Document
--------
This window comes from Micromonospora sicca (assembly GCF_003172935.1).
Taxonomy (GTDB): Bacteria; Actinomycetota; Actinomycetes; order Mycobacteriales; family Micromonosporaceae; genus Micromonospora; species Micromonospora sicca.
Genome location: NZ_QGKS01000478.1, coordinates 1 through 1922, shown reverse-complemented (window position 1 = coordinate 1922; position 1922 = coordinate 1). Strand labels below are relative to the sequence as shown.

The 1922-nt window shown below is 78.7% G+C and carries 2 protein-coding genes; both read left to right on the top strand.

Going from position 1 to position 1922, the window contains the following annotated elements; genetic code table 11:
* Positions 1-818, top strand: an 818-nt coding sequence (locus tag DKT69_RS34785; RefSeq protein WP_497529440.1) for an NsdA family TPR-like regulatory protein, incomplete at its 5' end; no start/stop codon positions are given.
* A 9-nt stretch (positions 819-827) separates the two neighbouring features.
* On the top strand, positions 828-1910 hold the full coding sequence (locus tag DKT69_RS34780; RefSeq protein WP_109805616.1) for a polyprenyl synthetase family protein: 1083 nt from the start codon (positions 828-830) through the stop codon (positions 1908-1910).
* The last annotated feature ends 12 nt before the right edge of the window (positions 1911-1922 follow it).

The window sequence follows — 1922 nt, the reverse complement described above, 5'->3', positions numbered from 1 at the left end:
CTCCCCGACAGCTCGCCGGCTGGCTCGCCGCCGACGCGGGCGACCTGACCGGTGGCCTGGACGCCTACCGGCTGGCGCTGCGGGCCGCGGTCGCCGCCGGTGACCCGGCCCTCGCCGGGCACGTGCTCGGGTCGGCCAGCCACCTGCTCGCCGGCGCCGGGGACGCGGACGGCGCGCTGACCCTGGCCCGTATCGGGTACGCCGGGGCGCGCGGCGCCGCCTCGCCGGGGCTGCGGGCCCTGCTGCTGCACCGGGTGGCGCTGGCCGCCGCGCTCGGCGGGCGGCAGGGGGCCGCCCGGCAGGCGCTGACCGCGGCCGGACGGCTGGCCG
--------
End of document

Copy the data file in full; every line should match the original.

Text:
This window comes from Micromonospora sicca (assembly GCF_003172935.1).
Taxonomy (GTDB): Bacteria; Actinomycetota; Actinomycetes; order Mycobacteriales; family Micromonosporaceae; genus Micromonospora; species Micromonospora sicca.
Genome location: NZ_QGKS01000478.1, coordinates 1 through 1922, shown reverse-complemented (window position 1 = coordinate 1922; position 1922 = coordinate 1). Strand labels below are relative to the sequence as shown.

The 1922-nt window shown below is 78.7% G+C and carries 2 protein-coding genes; both read left to right on the top strand.

Going from position 1 to position 1922, the window contains the following annotated elements; genetic code table 11:
* Positions 1-818, top strand: an 818-nt coding sequence (locus tag DKT69_RS34785; RefSeq protein WP_497529440.1) for an NsdA family TPR-like regulatory protein, incomplete at its 5' end; no start/stop codon positions are given.
* A 9-nt stretch (positions 819-827) separates the two neighbouring features.
* On the top strand, positions 828-1910 hold the full coding sequence (locus tag DKT69_RS34780; RefSeq protein WP_109805616.1) for a polyprenyl synthetase family protein: 1083 nt from the start codon (positions 828-830) through the stop codon (positions 1908-1910).
* The last annotated feature ends 12 nt before the right edge of the window (positions 1911-1922 follow it).

The window sequence follows — 1922 nt, the reverse complement described above, 5'->3', positions numbered from 1 at the left end:
CTCCCCGACAGCTCGCCGGCTGGCTCGCCGCCGACGCGGGCGACCTGACCGGTGGCCTGGACGCCTACCGGCTGGCGCTGCGGGCCGCGGTCGCCGCCGGTGACCCGGCCCTCGCCGGGCACGTGCTCGGGTCGGCCAGCCACCTGCTCGCCGGCGCCGGGGACGCGGACGGCGCGCTGACCCTGGCCCGTATCGGGTACGCCGGGGCGCGCGGCGCCGCCTCGCCGGGGCTGCGGGCCCTGCTGCTGCACCGGGTGGCGCTGGCCGCCGCGCTCGGCGGGCGGCAGGGGGCCGCCCGGCAGGCGCTGACCGCGGCCGGACGGCTGGCCG